LOPEZ GARCIA DE LOMANA, ADRIAN
alopez at imim.es
Wed Dec 21 04:07:39 CST 2005
Thanks for your answer.
I've found the variable "rhok" at the optimize.py, and I would like to run it again setting a larger number, but, what is large?
rhok = 1 / Num.dot(yk,sk) ------> rhok = 0.1?, rhok = 1000000.0?
From: scipy-user-bounces at scipy.net on behalf of Travis Oliphant
Sent: Wed 21/12/2005 06:53
To: SciPy Users List
Subject: Re: [SciPy-user] fmin_bfgs
LOPEZ GARCIA DE LOMANA, ADRIAN wrote:
>I'm testing the routine fmin_bfgs from scipy.optimize and I have some problems. I do not understand why it gives me this warning.
>Warning: Desired error not necessarily achieved due to precision loss <----------------------------
> Current function value: 152.114542
> Iterations: 5
> Function evaluations: 23
> Gradient evaluations: 13
This is a potential problem with the Quasi-Newton minimizers. If you
look in the code at where this error shows up you will see that it
happens because of a divide-by-zero problem. In practice either the
gradient is getting updated or the function value isn't getting updated
on an iteration. I'm not sure what to do in this situation as it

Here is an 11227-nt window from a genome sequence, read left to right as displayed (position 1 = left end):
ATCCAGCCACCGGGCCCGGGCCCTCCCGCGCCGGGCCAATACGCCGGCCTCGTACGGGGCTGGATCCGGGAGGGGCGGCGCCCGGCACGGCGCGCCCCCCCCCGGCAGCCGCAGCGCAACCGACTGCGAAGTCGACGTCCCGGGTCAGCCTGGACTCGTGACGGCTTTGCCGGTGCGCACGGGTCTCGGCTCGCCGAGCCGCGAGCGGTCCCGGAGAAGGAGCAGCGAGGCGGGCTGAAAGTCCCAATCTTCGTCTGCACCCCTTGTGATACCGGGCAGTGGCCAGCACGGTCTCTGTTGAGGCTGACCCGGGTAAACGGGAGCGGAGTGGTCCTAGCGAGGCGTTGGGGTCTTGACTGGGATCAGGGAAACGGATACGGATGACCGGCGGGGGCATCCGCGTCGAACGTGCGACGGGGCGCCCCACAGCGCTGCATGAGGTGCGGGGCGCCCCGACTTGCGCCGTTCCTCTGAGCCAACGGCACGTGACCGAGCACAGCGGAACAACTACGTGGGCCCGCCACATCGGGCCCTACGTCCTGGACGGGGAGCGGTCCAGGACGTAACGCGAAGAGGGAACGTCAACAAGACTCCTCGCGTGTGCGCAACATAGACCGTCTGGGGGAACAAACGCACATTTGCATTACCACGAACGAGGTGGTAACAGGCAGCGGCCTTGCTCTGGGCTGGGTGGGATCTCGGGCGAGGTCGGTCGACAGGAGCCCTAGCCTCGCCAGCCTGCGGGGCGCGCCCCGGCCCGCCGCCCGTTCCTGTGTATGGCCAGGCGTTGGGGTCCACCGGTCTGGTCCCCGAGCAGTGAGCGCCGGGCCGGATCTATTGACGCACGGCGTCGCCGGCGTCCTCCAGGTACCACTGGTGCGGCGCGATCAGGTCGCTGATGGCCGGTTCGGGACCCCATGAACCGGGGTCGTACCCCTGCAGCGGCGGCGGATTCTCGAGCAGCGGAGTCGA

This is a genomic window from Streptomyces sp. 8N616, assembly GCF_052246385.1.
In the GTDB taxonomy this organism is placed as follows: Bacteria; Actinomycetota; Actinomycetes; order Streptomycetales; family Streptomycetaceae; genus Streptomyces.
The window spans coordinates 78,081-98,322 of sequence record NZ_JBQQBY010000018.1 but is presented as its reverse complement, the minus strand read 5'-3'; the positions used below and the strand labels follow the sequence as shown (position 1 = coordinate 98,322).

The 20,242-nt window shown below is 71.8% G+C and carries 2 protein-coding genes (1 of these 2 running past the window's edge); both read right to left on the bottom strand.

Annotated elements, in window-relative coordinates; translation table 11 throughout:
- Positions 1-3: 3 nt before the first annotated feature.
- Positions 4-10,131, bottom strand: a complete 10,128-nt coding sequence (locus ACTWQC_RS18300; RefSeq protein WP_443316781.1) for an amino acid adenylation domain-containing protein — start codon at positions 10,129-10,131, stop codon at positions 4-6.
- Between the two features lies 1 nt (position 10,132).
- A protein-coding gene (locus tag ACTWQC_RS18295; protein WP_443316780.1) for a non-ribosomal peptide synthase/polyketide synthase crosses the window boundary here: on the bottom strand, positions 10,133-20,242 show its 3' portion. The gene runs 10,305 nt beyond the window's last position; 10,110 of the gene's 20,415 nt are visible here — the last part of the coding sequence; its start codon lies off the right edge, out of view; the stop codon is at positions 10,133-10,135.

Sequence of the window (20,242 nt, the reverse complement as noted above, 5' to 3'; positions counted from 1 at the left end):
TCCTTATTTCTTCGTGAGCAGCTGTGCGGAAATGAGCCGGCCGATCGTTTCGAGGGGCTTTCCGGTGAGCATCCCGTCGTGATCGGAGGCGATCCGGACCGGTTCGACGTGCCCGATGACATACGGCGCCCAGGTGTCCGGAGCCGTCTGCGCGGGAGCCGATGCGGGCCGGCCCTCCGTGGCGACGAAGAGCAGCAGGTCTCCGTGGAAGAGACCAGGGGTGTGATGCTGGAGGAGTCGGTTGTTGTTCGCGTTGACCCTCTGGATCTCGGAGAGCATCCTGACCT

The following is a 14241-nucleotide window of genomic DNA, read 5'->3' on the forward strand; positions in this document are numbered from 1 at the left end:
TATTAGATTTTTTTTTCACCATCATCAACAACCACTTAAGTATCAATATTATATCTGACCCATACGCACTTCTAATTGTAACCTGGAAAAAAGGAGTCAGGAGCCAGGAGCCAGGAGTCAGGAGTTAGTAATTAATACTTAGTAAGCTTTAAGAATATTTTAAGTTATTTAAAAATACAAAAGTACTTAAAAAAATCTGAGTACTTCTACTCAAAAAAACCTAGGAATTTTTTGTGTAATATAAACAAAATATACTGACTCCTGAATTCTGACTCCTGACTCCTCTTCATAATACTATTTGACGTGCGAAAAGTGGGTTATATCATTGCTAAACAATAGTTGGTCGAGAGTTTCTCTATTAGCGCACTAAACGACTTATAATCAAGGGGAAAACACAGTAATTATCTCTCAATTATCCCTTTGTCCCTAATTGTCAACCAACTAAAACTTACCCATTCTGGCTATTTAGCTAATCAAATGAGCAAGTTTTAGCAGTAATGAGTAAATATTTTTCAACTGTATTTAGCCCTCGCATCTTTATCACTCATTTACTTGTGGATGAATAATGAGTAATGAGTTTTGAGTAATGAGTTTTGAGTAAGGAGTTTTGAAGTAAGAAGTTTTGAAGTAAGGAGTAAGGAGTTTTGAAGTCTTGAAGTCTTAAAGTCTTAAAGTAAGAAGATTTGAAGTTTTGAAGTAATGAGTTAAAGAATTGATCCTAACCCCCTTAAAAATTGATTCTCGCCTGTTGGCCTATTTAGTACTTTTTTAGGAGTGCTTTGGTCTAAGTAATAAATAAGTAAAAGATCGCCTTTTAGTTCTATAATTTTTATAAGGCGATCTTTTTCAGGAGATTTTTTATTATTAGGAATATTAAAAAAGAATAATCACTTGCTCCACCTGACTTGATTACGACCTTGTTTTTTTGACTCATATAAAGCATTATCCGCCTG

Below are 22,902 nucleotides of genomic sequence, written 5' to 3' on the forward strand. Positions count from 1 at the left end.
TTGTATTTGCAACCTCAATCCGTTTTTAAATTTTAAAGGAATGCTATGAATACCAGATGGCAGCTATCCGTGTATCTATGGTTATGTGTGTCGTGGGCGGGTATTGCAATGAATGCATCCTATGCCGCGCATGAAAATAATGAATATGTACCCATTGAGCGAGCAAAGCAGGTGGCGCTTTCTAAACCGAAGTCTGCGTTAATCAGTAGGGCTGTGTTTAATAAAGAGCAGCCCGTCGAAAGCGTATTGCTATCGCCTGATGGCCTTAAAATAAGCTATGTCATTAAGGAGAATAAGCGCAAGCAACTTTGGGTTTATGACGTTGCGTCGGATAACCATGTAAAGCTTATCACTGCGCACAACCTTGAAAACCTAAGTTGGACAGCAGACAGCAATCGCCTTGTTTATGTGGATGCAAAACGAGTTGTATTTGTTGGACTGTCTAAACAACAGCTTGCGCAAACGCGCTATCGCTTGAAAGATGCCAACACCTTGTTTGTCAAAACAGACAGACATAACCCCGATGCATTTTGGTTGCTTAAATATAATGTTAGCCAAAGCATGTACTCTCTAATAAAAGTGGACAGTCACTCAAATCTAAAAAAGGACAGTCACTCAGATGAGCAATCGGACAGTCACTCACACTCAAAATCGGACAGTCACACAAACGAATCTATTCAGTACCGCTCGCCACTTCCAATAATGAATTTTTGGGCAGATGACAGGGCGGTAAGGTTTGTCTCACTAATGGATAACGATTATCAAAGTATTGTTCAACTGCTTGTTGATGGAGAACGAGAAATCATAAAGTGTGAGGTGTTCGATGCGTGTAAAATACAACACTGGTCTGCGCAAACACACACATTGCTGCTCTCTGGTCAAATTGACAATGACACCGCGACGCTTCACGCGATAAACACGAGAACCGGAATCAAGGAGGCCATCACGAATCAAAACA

theoretically shouldn't happen and so is perhaps due to the fact that
the function is not able to change in sufficiently small ways (thus the
precision-loss error). One approach is to reset the Hessian
calculation and move on (but I did not like that result on some problems
I was working with). Another approach is to set rhok = some large
number and move on. You could edit optimize.py to do that.
Right now, the code is not guessing what to do but stopping and letting
you know of the failure of the quasi-Newton method on your function. I
don't think anything is wrong with fmin_bfgs per-say (except for a
better way to deal with this situation).
>Does anyone face the same problem? Is there any problem with the fmin_bfgs routine? Why is stopping while the gradient norm is bigger than gtol? What does it mean that the precission was lost?
The stoppage is occuring not because you've found a minimum but because
the method has essentially failed. You could try again from a different
starting location or try a different optimizer. There is no "always
best" optimizer that I know of. Thus, the family of optimizers that
exists in scipy. Try them and see if they work for you.
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